12. How do you feel about it? A most important question from sister dearest. You’re not quite sure at first but maybe you need to see it in a better light. It was dark at the fundi’s. Try it on again during daytime in a well-lit room and try to summon feelings you don’t quite understand. Start getting a little philosophical in the midst of all this. But what does it truly mean to like something?
  13. “Don’t settle for a dress you don’t like.” You will be advised. Pay heed to this (this is the cheapest thing you will pay for as you plan for the wedding!).
  14. You don’t like the dress. This realization, this heavy wet blanket, will settle on your awareness, disillusion you. Though you don’t know what you want anymore, this dress will not be IT. Get back to the drawing board. A Pinterest board, to be more specific.
  15. Lace will start to look like an attractive choice after a few weeks. Not as mainstream as you initially thought. Also, if well put together, lace could have a positively rustic bohemian quality to it. Right?


Stay tuned for Part 2.


fundi  – Use here to mean a tailor, but also refers to  a mechanic, technician, plumber · artisan, craftsperson, metalworker or artificer.

nguo za stairs – Directly translates to ‘a staircase dress’. A (mostly) Nairobian term used here to refer to dresses with cascading detail that were rather popular with little girls in the 90s.

The woman

She’s always seated at this very spot, probably one of the very few she can lay any claim to; the corner of one of the long metal benches at the bus stop, not too far from a large parking area for matatus. Her clothes are worn and her hair hasn’t seen the front end of a comb in a while. In her arms is a sleeping baby covered in a dirty shawl. Next to her, there’s a large bundle of what appears to be the entirety of her earthly possessions; a patterned, tattered khanga fashioned as a bag, stuffed with clothes and tied with a knot. There’s a paradoxical quality about her being; conspicuous yet also somewhat unnoticeable in the mass of human traffic that traverses a bus stop.

I’m waiting to board a matatu home when I first notice her. I’m seated on the benches opposite her. Between us is a short driveway that allows the matatus to come in and out of the bus stop. I’m frustrated about the long wait for one. My dying phone having lost its charm, I’m people watching. She doesn’t notice me staring. She has a faraway look in her eyes and a half smile. She looks as if she’s trying to remember a funny joke she once heard. A matatu comes by and I dash in, thoughts of her quickly replaced by my own cares.

I spot her again a few weeks later. This time I’m inside a matatu staring from the window just before we pull away. Who is she? Where is she from? Does she spend her days or nights here?

Another chilly evening in December after a long day at work and I’m waiting at the bus stop yet again. Nearly half an hour has gone by without any sign of a matatu. I’m not dressed warmly enough for the biting evening chill. There are so many of us at the bus stop waiting, eyes on phone screens, heads bobbing to music from headphones too large, deep in conversation, or pacing and looking around impatiently.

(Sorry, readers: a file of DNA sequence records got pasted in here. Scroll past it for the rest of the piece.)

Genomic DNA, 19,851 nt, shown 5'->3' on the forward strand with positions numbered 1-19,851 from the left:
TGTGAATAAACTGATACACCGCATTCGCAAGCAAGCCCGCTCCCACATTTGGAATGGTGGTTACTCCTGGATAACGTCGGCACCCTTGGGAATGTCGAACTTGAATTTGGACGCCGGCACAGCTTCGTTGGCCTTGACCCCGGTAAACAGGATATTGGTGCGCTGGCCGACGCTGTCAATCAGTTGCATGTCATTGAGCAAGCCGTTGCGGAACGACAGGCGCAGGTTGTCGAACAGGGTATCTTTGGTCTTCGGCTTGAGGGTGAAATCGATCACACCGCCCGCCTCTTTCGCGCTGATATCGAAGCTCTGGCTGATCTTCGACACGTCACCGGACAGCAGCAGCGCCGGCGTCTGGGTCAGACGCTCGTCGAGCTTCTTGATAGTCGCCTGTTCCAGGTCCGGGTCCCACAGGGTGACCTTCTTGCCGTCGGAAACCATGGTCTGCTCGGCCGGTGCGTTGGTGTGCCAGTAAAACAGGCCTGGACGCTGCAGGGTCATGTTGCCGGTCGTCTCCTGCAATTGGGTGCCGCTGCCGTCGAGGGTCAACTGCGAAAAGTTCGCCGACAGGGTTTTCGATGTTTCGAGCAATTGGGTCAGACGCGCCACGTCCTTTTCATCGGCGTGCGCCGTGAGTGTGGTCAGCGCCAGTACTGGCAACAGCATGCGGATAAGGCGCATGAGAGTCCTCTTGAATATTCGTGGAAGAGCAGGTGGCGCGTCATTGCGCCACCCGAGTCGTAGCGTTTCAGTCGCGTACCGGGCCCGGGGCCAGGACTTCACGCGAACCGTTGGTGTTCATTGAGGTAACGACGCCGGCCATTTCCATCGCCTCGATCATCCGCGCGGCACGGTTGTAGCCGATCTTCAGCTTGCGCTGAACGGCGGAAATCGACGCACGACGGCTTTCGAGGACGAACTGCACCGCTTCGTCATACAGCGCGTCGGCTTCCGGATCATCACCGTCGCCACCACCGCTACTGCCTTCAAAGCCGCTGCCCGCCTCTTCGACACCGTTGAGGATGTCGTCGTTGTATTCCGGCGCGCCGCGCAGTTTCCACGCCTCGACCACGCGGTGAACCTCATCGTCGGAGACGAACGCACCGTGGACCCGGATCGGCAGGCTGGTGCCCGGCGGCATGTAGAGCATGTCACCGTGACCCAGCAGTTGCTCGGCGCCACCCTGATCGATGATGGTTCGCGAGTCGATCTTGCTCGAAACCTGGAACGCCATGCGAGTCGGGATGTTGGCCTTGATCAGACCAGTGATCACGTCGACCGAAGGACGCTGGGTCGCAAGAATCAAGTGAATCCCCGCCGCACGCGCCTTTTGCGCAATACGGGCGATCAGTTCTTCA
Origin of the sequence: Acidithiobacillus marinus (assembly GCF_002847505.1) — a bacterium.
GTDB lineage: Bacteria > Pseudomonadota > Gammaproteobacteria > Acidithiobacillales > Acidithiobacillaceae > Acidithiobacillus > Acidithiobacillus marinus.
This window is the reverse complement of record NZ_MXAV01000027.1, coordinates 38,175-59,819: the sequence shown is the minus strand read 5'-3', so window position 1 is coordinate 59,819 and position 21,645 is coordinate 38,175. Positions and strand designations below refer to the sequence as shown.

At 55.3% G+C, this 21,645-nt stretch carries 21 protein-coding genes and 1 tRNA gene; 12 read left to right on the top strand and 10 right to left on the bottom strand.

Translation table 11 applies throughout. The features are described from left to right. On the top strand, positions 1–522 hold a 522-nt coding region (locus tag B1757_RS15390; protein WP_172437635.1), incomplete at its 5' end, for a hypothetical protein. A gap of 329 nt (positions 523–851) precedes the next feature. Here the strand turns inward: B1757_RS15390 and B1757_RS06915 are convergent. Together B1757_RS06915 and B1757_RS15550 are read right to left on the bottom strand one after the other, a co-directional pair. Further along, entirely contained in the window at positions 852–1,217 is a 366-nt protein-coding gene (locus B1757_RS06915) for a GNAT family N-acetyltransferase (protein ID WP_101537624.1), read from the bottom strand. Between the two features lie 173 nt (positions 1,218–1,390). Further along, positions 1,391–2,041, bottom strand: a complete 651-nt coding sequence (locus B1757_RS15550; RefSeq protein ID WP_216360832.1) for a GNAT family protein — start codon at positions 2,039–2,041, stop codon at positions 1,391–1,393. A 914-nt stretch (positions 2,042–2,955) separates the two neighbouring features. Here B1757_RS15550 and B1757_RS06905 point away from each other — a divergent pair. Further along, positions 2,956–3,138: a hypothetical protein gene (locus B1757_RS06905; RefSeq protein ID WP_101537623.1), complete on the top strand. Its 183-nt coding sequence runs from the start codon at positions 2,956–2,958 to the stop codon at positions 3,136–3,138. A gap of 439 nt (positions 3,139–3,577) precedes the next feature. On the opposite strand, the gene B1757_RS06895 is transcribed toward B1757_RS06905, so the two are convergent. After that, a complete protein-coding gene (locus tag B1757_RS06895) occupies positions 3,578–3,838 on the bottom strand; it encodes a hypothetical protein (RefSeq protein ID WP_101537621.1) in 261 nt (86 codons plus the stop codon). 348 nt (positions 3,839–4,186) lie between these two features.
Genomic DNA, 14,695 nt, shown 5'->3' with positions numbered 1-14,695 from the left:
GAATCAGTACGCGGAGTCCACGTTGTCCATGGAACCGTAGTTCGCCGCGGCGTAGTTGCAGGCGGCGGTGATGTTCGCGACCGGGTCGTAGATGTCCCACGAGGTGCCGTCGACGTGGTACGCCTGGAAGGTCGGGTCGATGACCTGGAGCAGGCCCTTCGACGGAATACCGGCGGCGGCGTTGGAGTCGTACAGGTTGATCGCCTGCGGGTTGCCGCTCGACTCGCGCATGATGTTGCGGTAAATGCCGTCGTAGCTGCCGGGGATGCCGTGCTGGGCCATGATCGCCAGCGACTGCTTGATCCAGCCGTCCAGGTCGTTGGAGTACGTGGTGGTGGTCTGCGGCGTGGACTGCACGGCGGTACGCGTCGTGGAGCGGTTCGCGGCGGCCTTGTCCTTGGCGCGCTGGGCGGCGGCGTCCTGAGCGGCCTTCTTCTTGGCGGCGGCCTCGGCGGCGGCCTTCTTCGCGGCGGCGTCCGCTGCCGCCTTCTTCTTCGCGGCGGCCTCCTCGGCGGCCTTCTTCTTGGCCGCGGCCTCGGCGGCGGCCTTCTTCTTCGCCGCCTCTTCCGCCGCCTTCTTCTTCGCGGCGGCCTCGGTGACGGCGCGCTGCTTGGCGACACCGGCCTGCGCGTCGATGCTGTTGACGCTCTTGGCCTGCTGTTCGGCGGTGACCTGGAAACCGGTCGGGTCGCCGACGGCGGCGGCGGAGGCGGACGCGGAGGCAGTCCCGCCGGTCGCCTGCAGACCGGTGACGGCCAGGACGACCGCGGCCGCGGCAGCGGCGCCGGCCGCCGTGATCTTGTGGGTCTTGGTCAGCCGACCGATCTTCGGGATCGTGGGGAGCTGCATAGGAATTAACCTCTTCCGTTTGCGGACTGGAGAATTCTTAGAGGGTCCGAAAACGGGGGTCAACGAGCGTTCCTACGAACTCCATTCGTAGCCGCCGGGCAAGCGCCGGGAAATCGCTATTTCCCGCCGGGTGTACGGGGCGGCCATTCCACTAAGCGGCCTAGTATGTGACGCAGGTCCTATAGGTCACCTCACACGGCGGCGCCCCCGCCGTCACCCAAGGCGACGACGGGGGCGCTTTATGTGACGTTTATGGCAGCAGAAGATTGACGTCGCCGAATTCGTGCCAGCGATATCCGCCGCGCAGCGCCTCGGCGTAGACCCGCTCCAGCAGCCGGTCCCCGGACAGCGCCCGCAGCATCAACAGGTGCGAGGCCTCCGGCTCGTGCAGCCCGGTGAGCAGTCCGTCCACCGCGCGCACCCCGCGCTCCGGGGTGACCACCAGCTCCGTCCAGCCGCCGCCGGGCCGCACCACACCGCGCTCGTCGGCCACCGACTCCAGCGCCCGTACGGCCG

Courtesy of

One matatu comes by and it’s a fight to get in. It’s always survival for the fittest during rush hour. I’m not too keen on elbowing people to find my way in today so I opt to wait for the next one. It takes a long while. There are a few false alarms where it seems like one’s coming and we rush to fight for space but it turns out to be a damaged vehicle in the midst of repairs and testing. “Ngojeni tu hapo, ingine inakuja.” Matatu proverb. I’m back at the benches and lo and behold, there she is, in her usual spot.  Her earthly possessions sit stoically next to her on her right. I take a seat on the same bench, a small gap between us, my mind racing, trying to find things I could say to make conversation with her.

I don’t excel at small talk but today I’m winning. “Hizi matatu za hapa zinakaa sana.” She smiles and nods and makes an incomprehensible sound then continues to stare straight ahead. Today, the toddler is awake and scowling at me from her mother’s bosom. I smile at her. “Sasa baby. Sasa!” I’m trying too hard. My chitchat is running out. I’m losing. “Hata we unangoja matatu?” She shakes her head, smiles. I’m already chiding myself for this one. She is clearly not one of the commuters.

Another commuter rudely interrupts the wonderful conversation we’re about to have by sitting in the space between us. Thankfully, he leaves after a few minutes of unsuccessful small talk with me (and after trying to find out where I live). I’m left alone with the woman. What to say? I pretend to look around. I’m racking my tired brains trying to think of other things I could say to her but I keep drawing a blank. A matatu shows up and I get up to leave then turn to hand her a 100 shilling note from my pocket. “Nunulia baby maziwa.” She smiles and thanks me. On my way home I keep thinking of things I could have said to her, maybe words of encouragement. Or I could have prayed with her. Sigh. All these could-have-beens.

Today I’m waiting at the bus stop once again. She isn’t at her usual spot. In her place sit her earthly possessions silently marking her territory. On the ground below them is a faded Tuskys paper bag that I assume also belongs to her. It’s filled with what look like overripe mangoes, some with the insides spilling out of their spotted red-yellow skins. Was this her food for today? Where is she?



Matatu – minibuses used as public transport